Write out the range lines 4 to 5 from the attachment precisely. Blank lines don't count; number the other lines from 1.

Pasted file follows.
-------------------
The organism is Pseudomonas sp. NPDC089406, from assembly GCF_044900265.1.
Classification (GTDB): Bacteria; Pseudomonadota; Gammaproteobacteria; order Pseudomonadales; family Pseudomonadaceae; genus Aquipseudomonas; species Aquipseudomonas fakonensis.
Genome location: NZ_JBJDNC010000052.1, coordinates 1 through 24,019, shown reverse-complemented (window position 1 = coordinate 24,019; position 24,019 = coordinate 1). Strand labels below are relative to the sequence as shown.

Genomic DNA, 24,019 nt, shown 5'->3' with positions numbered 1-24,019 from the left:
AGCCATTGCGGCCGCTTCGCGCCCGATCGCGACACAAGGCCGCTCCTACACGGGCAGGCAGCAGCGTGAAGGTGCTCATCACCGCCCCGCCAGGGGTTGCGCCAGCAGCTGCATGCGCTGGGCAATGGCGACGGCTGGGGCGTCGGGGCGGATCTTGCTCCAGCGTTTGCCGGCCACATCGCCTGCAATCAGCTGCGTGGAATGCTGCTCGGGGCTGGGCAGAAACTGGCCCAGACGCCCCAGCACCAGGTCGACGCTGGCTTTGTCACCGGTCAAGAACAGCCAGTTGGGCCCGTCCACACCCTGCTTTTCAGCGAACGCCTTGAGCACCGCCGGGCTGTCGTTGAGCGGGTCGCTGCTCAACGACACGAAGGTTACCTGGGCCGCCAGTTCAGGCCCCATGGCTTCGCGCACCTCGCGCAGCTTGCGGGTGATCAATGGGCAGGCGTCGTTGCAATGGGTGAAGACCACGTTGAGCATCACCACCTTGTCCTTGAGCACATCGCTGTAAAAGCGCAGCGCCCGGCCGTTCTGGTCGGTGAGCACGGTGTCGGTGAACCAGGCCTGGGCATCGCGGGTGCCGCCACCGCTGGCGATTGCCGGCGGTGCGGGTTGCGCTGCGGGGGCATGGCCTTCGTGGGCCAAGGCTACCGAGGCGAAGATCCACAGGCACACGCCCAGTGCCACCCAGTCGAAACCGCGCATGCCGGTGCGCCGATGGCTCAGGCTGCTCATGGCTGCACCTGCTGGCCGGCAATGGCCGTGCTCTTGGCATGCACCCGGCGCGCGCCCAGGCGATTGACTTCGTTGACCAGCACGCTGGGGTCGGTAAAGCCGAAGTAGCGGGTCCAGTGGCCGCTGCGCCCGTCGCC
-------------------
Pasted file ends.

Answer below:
Genomic DNA, 24,019 nt, shown 5'->3' with positions numbered 1-24,019 from the left:
AGCCATTGCGGCCGCTTCGCGCCCGATCGCGACACAAGGCCGCTCCTACACGGGCAGGCAGCAGCGTGAAGGTGCTCATCACCGCCCCGCCAGGGGTTGCGCCAGCAGCTGCATGCGCTGGGCAATGGCGACGGCTGGGGCGTCGGGGCGGATCTTGCTCCAGCGTTTGCCGGCCACATCGCCTGCAATCAGCTGCGTGGAATGCTGCTCGGGGCTGGGCAGAAACTGGCCCAGACGCCCCAGCACCAGGTCGACGCTGGCTTTGTCACCGGTCAAGAACAGCCAGTTGGGCCCGTCCACACCCTGCTTTTCAGCGAACGCCTTGAGCACCGCCGGGCTGTCGTTGAGCGGGTCGCTGCTCAACGACACGAAGGTTACCTGGGCCGCCAGTTCAGGCCCCATGGCTTCGCGCACCTCGCGCAGCTTGCGGGTGATCAATGGGCAGGCGTCGTTGCAATGGGTGAAGACCACGTTGAGCATCACCACCTTGTCCTTGAGCACATCGCTGTAAAAGCGCAGCGCCCGGCCGTTCTGGTCGGTGAGCACGGTGTCGGTGAACCAGGCCTGGGCATCGCGGGTGCCGCCACCGCTGGCGATTGCCGGCGGTGCGGGTTGCGCTGCGGGGGCATGGCCTTCGTGGGCCAAGGCTACCGAGGCGAAGATCCACAGGCACACGCCCAGTGCCACCCAGTCGAAACCGCGCATGCCGGTGCGCCGATGGCTCAGGCTGCTCATGGCTGCACCTGCTGGCCGGCAATGGCCGTGCTCTTGGCATGCACCCGGCGCGCGCCCAGGCGATTGACTTCGTTGACCAGCACGCTGGGGTCGGTAAAGCCGAAGTAGCGGGTCCAGTGGCCGCTGCGCCCGTCGCC